What makes a good Maths teacher is someone who is passionate about Maths and explains everything REALLY well. I think being passionate is really important as we students can tell if a teacher is enjoying a subject and sometimes the explanations of topics are better when a teacher loves a subject.

I think it is also important that the teacher can challenge the most able students whilst making sure that the least able are keeping up.

Thank you so much to my amazing Year 9 students!

See also ‘More on good teachers’ where Year 7 (UK age 11-12) have plenty to say!

Diagnostic Questions – new features (select image for site)

I have written several posts on this excellent site and it now has a host of wonderful new features.

One can now register your school and students, set them quizzes for which they get feedback and so do you! You can read Craig Barton’s own description of the new features here and note the series of videos with clear instructions on many aspects of the site.

Testing this, all seems to be working well. I uploaded students easily using a spreadsheet as described in Craig’s video “How to add Schools, Teachers and Students”

It is very easy to assign one of the many available quizzes for your students or set them one of your own quizzes. Again, Craig has described the process in a video (it takes seconds to do!)
Standard Form

I thought I would try this with a quiz I created earlier on Standard Form and all worked well. I logged on as a student to test this and did very well! At the end of a quiz the student can review the questions, read explanations by other students and could also download the quiz if they wished.

This is certainly a feature I will be experimenting more with. Happily I have excellent students who like to be given further resources which enable them to help themselves.

Another thank you to Craig Barton and Simon Woodhead for creating and developing this outstanding resource. Talking of further developments Craig tells me that a Quiz Preview function (currently an easy way to preview a quiz is to download a worksheet) and a newly improved Data Quiz page will be available very soon.


Since I will be studying the Bivariate Data section on one of our Year 13 (UK age 17-18) Statistics modules soon I was rather pleased to see that it is now really easy to use Desmos for Regression. The video shows how simple it it to use.

I tried this with some data from an A level question then also added another expression and table to see the values predicted by the model.


It is also simple to use Excel – just add the data, insert a chart – choose Scatter, then add a trend line.

Regression using Excel

Regression using Excel

GeoGebra provides us with another option.
Try this ready to use worksheet – find the line of best fit.
GeoGebra Regression
From the GeoGebra manual – FitPoly command  

For another easy to use tool, we could use the PhET simulation.
PhET Residuals

…or we could just pop the points into WolframAlpha and have it do all the work to check our calculations!


Algebra Snippets

Algebra Snippets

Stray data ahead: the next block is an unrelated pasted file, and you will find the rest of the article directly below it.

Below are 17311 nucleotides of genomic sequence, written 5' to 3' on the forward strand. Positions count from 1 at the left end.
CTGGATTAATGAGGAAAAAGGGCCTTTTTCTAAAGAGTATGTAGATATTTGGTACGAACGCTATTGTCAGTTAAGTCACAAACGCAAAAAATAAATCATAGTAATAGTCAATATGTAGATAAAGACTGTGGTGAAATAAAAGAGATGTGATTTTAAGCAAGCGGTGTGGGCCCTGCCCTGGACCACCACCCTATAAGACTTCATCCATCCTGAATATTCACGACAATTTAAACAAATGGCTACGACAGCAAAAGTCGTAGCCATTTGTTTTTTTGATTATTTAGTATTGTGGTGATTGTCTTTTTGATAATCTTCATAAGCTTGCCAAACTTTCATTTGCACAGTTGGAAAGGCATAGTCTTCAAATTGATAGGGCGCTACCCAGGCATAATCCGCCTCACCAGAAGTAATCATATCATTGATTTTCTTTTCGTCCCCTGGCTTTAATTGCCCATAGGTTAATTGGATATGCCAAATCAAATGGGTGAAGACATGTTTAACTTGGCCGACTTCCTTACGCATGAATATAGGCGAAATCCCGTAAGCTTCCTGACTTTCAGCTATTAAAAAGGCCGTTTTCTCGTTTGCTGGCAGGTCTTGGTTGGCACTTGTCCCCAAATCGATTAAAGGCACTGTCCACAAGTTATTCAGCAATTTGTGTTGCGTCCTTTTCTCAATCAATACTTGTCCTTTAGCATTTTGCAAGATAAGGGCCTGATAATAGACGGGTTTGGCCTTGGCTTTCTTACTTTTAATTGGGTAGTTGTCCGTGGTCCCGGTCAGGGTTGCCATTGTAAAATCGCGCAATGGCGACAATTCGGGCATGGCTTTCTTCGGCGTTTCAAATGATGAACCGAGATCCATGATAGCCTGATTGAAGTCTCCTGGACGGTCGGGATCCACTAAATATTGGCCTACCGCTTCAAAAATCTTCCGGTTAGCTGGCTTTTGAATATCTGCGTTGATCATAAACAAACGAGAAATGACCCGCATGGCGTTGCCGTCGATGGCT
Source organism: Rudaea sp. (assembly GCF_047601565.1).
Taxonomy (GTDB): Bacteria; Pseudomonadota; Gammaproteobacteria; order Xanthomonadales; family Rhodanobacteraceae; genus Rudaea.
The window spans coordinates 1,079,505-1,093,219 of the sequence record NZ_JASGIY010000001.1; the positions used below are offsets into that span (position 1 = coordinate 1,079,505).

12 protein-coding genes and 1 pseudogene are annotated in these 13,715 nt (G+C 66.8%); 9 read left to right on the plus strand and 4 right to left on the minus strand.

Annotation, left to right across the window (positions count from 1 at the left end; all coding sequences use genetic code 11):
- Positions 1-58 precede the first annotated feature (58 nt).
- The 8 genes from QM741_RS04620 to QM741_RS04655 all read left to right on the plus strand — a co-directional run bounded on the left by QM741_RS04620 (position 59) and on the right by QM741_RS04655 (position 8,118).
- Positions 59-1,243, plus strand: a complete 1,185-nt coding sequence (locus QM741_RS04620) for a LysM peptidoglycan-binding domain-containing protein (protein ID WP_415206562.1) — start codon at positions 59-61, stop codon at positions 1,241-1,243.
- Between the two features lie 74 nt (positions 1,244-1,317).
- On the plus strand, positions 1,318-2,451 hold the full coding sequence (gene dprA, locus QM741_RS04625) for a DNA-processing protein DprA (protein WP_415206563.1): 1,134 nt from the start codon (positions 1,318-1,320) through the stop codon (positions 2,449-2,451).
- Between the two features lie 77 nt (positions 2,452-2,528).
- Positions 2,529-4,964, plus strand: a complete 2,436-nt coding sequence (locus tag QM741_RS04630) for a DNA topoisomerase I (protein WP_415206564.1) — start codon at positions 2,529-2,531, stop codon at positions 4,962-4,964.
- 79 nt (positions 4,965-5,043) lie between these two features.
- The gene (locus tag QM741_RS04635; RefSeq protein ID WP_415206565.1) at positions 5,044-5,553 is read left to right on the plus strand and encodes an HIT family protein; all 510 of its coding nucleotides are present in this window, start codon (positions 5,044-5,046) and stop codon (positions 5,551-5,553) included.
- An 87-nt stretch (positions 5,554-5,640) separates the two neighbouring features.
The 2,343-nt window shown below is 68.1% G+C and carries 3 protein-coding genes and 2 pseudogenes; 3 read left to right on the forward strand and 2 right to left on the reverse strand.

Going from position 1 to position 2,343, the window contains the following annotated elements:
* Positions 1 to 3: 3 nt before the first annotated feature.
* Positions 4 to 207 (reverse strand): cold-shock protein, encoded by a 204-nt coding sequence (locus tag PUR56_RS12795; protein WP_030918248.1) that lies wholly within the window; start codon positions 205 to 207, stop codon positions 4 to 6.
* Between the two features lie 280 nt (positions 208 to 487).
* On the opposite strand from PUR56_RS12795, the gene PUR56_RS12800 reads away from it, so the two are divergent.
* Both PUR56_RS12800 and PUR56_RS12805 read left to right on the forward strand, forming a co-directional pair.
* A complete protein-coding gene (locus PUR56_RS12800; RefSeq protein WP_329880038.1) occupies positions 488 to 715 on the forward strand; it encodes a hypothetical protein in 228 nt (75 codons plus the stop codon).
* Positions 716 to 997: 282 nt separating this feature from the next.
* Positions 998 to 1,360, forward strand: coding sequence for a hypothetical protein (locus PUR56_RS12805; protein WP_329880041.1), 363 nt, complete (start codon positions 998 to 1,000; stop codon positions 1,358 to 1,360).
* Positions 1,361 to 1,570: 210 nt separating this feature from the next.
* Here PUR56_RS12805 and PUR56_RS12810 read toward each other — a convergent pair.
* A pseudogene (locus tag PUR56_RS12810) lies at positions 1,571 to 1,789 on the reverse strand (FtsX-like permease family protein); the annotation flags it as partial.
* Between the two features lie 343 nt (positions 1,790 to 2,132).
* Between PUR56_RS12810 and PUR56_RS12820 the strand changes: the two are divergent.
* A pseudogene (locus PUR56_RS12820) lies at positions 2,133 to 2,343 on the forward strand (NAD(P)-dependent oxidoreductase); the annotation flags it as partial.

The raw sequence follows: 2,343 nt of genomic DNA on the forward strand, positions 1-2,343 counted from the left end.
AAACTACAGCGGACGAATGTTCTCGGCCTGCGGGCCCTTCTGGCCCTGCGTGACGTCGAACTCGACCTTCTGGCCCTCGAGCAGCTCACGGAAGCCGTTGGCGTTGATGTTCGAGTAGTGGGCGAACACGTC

Year 11 (UK age 15-16) have mock examinations starting next week so we have been revising.
I have written before on ‘Here’s the diagram …what’s the question? and having studied Trigonometry recently

Here's the diagram....

Here’s the diagram….

the selection of various triangle diagrams worked very well and prompted some good discussion on unknowns we could work out in the various diagrams and what methods we could use.

Algebra Snippets 2
I thought I would extend the idea to Algebra and rather than a diagram just use what I have termed Algebra snippets where I have given for example only algebraic expressions, equations and so on from questions. (Very economical – you can get a lot on an A4 page!) All the vocabulary (which students often ignore!) has been stripped out. So rather like the diagrams idea students have to work out what the question might have been. With the vocabulary missing it is interesting to ask students what terms they think were used in the question. Following our discussions I also showed the students the complete questions. On the subject of vocabulary there are some excellent resources on this page including the very useful guide to exam terminology (I have seen this document around the web – I believe the original is from AQA).

Resources like the above can be fast to create – I created a table in Word then used the wonderful Windows Snipping tool to select my images and copy them to the table. If anyone wants the complete sheet: Word Algebra snippets or pdf Algebra snippets (you’ll see I snuck in a backwards percentage question as well).

I find these are worthwhile exercises and do get students thinking about the various question types and was pleased that some students started commenting on the differences in types of questions.

LinesOne last diagram! Having asked these students if they wanted any particular topics, some asked for equations of lines so in one lesson we started with this diagram and managed to revise equations of lines, simultaneous equations and inequalities as well!

I gave them a copy of the diagram each and used a flipchart to give them some information and ask questions as we went along.

In case this is of interest the complete document is here: Lines & equations revision


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The diagrams here were very easily created with Desmos, note that you can turn of numbers and/or the grid if you wish on Desmos from the Tools menu.